My youngest son is finishing his last full year at the University of Texas this year. How time flies !
Inscribed on the main building at UT Austin is the motto:
"Ye shall know the truth and the truth shall make you free."
Always apt, and particularly appropriate now during this time of change.
Saturday, November 29. 2008
Wednesday, September 24. 2008
That was a long hot summer ... now that autumn is here we're down to a week or two of days in the low 90s then maybe we'll get some decent weather in October ... there is a reason why water rights are such a big deal in Texas.
Here is a shot or two of a new R&D piece - a L. Nunes style soprano in Rio rosewood and California redwood with paua abalone top purfling. I also have a very nice Midi tenor almost finished and a number of custom tenors and a couple of other R&D pieces in the works. I want to write a few notes now that we're approaching the end of the year. In one, i hope to summarize progress with the ukulele project i started a couple three years ago.
Sunday, June 29. 2008
I was given an old hollow body guitar by a neighbor who collects Gibson and PRS guitars. He moved recently and gifted me with an unwanted instrument. I'm not sure what it is, though i have an idea. It was originally purchased on ebay in 2000 from a LA seller. It was offered as being likely one of the 1970's era Gibson L5 copies made by several different Japanese companies, most notably Ibanez. From the meager info i've gleaned on the net, apparently these instruments became known as 'lawsuit guitars' because Gibson either threatened or actually did sue to stop their manufacture and sale. Although this instruments looks to be in very good condition, there are signs of wear and discoloration that suggest it might actually be 30 or more years old. There are no serial numbers stamped on the back of the headstock and no labels inside the guitar. Each pickup has a 'Pat Applied For' sticker on the back but no other manufacturers identification. The neck is straight, the controls and pickups work. The frets and the darkened (stained?) rosewood fingerboard show some wear in the area near the nut but are otherwise pretty good. The fingerboard inlays look like they are some kind of cellulose acetate product designed to imitate mother of pearl and are intact but show some shrinking. The finish on the headstock shows crazing but otherwise the finish is excellent with a few chips and scuffs typical of a guitar of this age that has seen some use as a player. The fingerboard binding shows some cracking from age and a section on the treble side has been repaired at some time prior to 2000. The scale length is 25 1/2", the nut is about 1 11/16 and the body is 17" wide. The instrument is very playable and has nice sustain and a sweet, round and articulate tone.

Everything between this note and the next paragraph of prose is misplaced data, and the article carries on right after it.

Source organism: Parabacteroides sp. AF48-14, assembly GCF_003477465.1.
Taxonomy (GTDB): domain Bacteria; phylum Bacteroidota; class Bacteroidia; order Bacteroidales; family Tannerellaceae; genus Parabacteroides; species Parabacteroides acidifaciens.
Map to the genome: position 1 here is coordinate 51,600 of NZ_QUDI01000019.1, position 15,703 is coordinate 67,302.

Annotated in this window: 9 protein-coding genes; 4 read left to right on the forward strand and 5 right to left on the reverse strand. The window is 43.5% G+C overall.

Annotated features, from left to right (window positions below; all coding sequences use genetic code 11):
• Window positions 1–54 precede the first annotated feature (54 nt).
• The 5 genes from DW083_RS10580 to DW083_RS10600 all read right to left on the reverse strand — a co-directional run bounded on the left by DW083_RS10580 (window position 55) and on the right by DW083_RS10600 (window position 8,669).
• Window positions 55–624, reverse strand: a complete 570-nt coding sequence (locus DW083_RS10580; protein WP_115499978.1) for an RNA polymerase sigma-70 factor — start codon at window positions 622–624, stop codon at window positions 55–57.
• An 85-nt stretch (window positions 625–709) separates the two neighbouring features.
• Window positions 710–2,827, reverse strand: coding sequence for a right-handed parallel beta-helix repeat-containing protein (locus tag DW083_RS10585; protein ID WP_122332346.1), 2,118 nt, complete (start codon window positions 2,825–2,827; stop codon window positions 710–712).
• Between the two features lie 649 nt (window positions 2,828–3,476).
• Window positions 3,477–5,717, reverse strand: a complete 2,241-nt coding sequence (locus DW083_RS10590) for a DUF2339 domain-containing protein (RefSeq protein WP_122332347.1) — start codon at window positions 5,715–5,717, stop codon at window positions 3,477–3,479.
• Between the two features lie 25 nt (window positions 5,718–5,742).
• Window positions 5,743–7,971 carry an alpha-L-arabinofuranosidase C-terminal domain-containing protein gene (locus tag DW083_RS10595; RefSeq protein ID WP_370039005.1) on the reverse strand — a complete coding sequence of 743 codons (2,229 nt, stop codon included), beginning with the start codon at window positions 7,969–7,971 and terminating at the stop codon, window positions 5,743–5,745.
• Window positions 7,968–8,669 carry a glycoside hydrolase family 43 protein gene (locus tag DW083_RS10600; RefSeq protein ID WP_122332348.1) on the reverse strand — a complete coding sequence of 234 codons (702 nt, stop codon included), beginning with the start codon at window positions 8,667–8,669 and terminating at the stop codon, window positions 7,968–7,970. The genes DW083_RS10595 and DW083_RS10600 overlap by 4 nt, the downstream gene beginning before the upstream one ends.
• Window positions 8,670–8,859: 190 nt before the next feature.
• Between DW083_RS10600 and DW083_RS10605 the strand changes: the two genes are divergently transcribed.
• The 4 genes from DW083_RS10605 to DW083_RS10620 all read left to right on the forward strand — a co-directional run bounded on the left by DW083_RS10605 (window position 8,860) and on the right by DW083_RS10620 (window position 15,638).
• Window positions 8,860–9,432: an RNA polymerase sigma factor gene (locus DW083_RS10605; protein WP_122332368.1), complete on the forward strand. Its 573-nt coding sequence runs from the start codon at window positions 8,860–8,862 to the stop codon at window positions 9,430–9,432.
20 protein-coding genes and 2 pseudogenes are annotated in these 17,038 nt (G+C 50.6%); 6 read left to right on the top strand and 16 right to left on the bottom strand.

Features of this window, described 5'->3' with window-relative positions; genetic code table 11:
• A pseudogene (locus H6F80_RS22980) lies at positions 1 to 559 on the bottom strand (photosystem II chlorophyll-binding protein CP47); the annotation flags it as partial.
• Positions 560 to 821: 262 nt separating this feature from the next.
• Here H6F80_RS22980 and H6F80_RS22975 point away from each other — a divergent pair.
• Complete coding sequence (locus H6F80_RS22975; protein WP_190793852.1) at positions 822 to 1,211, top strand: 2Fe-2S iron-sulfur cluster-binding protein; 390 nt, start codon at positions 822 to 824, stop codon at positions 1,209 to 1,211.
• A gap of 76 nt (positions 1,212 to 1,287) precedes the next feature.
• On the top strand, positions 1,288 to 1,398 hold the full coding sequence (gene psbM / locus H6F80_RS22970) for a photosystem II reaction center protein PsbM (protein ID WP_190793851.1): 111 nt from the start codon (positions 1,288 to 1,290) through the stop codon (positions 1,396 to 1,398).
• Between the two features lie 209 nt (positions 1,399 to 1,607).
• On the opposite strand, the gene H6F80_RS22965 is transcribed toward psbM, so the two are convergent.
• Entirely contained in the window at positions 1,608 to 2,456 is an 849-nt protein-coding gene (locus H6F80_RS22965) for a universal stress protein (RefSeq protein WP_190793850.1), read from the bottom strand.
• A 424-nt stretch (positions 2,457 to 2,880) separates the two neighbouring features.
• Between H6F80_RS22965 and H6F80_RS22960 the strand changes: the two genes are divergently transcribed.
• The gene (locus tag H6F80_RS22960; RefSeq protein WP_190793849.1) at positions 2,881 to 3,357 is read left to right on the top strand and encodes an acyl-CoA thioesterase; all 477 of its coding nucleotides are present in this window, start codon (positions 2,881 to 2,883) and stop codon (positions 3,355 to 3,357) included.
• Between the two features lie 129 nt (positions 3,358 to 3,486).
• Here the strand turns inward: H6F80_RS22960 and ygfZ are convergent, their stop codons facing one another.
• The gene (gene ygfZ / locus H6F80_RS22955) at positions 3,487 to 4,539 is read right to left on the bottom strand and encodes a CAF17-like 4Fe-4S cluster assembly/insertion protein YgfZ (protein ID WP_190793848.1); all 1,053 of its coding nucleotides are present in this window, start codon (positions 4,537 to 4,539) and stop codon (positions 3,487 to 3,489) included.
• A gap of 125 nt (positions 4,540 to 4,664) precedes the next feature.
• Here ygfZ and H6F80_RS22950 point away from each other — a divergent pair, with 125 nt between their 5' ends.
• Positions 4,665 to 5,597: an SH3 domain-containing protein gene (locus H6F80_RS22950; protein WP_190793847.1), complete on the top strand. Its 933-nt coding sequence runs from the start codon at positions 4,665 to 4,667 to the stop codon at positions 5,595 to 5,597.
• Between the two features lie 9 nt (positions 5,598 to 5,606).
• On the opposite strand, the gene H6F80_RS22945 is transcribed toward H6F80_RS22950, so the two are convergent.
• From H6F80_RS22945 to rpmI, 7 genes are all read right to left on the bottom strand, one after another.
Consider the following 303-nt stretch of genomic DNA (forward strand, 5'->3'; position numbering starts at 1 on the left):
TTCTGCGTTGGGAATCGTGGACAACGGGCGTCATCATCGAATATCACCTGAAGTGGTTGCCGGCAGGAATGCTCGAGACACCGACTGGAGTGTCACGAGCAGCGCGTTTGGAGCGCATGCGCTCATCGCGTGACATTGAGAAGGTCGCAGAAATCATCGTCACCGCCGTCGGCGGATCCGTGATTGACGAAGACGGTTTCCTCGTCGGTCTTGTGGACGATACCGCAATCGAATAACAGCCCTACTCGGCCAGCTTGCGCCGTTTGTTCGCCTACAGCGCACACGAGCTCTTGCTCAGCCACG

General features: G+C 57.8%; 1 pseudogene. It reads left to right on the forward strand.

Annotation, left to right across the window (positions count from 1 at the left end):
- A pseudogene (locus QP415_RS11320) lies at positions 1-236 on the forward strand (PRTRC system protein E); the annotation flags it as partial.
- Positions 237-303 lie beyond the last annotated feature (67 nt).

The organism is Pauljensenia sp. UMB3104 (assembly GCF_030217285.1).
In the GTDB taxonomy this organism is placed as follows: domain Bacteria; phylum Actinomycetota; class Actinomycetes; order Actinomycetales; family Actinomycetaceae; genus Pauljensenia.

I'd like to identify the manufacturer and approximate date of build. Here are some larger photos of the quarter view, body, back, side, pickup, tailpiece, tuners, and headstock. The top is spruce faced ply. The neck is glued in and is maple. Its some kind of Gibson L5 copy, by whom and when i do not yet know. Drop me an email please if you have a clue.